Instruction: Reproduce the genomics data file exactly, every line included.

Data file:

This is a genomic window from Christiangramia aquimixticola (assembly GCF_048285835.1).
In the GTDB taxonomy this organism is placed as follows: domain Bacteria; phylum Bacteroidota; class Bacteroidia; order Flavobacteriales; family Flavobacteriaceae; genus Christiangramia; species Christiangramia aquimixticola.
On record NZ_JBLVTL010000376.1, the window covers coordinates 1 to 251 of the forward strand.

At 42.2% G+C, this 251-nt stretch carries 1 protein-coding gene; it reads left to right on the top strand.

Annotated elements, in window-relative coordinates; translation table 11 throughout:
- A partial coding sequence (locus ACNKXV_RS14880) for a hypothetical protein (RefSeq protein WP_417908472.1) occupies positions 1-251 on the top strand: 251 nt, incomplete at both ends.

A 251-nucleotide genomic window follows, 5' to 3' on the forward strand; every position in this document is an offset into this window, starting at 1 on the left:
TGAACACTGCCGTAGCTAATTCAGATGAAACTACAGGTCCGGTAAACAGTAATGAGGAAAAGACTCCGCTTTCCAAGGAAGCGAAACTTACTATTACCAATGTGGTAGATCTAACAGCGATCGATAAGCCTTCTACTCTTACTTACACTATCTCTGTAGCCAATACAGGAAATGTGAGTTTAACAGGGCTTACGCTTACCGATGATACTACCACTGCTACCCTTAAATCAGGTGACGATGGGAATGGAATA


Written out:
This is a genomic window from Christiangramia aquimixticola (assembly GCF_048285835.1).
In the GTDB taxonomy this organism is placed as follows: domain Bacteria; phylum Bacteroidota; class Bacteroidia; order Flavobacteriales; family Flavobacteriaceae; genus Christiangramia; species Christiangramia aquimixticola.
On record NZ_JBLVTL010000376.1, the window covers coordinates 1 to 251 of the forward strand.

At 42.2% G+C, this 251-nt stretch carries 1 protein-coding gene; it reads left to right on the top strand.

Annotated elements, in window-relative coordinates; translation table 11 throughout:
- A partial coding sequence (locus ACNKXV_RS14880) for a hypothetical protein (RefSeq protein WP_417908472.1) occupies positions 1-251 on the top strand: 251 nt, incomplete at both ends.

A 251-nucleotide genomic window follows, 5' to 3' on the forward strand; every position in this document is an offset into this window, starting at 1 on the left:
TGAACACTGCCGTAGCTAATTCAGATGAAACTACAGGTCCGGTAAACAGTAATGAGGAAAAGACTCCGCTTTCCAAGGAAGCGAAACTTACTATTACCAATGTGGTAGATCTAACAGCGATCGATAAGCCTTCTACTCTTACTTACACTATCTCTGTAGCCAATACAGGAAATGTGAGTTTAACAGGGCTTACGCTTACCGATGATACTACCACTGCTACCCTTAAATCAGGTGACGATGGGAATGGAATA